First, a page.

Postby pwa » 20 Dec 2019, 7:11am

Some USB / plug in at the wall lights can be set to give you quite a lot of light but still run for 7 hours or so. And they can be supplemented by an extra plug-in-the-back battery (bought separately) to extend that. My favourite brand for this sort of light is Exposure. They make some very expensive lights, very well made and long lasting, but this one will have all the light you need:

https://www.evanscycles.com/exposure-si ... n-EV369517

It does not have a shaped beam so you will have to make sure you point it down a bit, and don't use it on road on the highest setting. It would be antisocial if you ignored either of those two things. Used responsibly it will give you very long run times and it will create a broad, smooth pool of light that will light up dark lanes pretty will. And off the bike it makes a good hand torch.

For a less powerful light with a shaped beam (makes a shape on the road and leaves areas outside that shape unlit) for easier use without blinding oncoming traffic, this light often gets mentioned:

https://www.sjscycles.co.uk/lighting/bu ... ont-light/

Takes AAs, so satisfies your battery requirements, but there are reports of battery changing being fiddly. I'm not clear if the particular version linked to comes with rechargeables installed, but I believe you can switch to disposables if circumstances make that better.

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gaz
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Re: front light

Postby gaz » 20 Dec 2019, 12:26pm

pwa wrote:I'm not clear if the particular version linked to comes with rechargeables installed, but I believe you can switch to disposables if circumstances make that better.

sjs link wrote:Supplied with 4 NiMH batteries without memory effect and charger

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RickH
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Re: front light

Postby RickH » 20 Dec 2019, 2:32pm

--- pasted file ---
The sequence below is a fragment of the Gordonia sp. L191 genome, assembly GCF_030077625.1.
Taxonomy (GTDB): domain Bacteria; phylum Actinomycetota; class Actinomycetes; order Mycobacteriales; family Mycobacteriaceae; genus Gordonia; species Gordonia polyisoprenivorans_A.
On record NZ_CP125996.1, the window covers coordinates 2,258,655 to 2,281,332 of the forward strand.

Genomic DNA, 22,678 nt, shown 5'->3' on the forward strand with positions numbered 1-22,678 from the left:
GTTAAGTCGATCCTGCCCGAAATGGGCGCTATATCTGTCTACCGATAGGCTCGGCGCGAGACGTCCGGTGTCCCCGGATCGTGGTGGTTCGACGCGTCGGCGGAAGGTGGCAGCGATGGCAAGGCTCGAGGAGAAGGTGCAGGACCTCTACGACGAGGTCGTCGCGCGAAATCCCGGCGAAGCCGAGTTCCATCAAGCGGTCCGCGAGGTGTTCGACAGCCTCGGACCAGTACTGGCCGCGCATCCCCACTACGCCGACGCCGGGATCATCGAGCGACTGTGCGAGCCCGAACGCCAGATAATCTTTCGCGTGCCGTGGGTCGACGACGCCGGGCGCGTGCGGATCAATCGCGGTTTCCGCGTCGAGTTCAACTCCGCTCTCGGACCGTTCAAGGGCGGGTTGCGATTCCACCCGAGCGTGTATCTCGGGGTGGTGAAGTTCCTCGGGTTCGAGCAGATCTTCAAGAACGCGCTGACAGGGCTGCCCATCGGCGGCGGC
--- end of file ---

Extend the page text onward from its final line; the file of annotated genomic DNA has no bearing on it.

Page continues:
Bigmike7 wrote:I dont want lights that charge from a usb as I dont fancy carrying a computer with me when i am touring.

You can get "wall wart" chargers with up to 4 USB ports (example) & ones with a power lead with 6, or more, ports.

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andrew_s
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Re: front light

Postby andrew_s » 20 Dec 2019, 5:14pm

For battery lights, there are 4 options...

a) Standard AA, which may be rechargeable.
You'd normally just carry a spare set and swap batteries if required. On tour, a battery charger (and its wall wart) cat take up more space than you'd like. You can also share spares with other things (like a GPS)

b) separate lithium 18650 cells
You can carry spares but you would need to use a proper case - they have enough oomph to set things on fire if they are shorted.
You can get 18650 cells that charge directly from a micro-USB lead so there needn't be much extra to carry. On the down side, you won't be able to easily get any replacements on tour.

c) Built-in lithium, won't run from an external supply.
If they run flat, they are unusable until at least partly recharged, which takes a while.

d) Built-in lithium, will run from an external supply.
If they run low, you can plug in a USB power bank.
Note that USB plugs/sockets aren't waterproof, and being run whilst there's water in the socket can wreck the socket. Cables are easily replaceable, but a dead socket would mean a new light.

Think about what you want, and check light specifications (to separate c & d) first.

As noted, a USB plug needn't take up much space, and would be smaller than what you'd need for charging AAs.
This is the most packable I know of: https://www.amazon.co.uk/Mu-Portable-Ch ... 07V9WFY56/

From hearsay, the problem with the Ixon IQ is that the supplied charger, which works with the batteries in place, charges all 4 on one channel and isn't that good for the batteries, but if you routinely take them out to charge in a good 4-channel charger, the clip on the battery compartment lid is vulnerable. It's probably best to mix and match - i.e. take them out for charging one time in 5, or thereabouts.
(I'm a dynamo person, mainly)

Bigmike7
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Re: front light

Postby Bigmike7 » 20 Dec 2019, 6:07pm

Many thanks to all who have taken the time to reply. I am very grateful.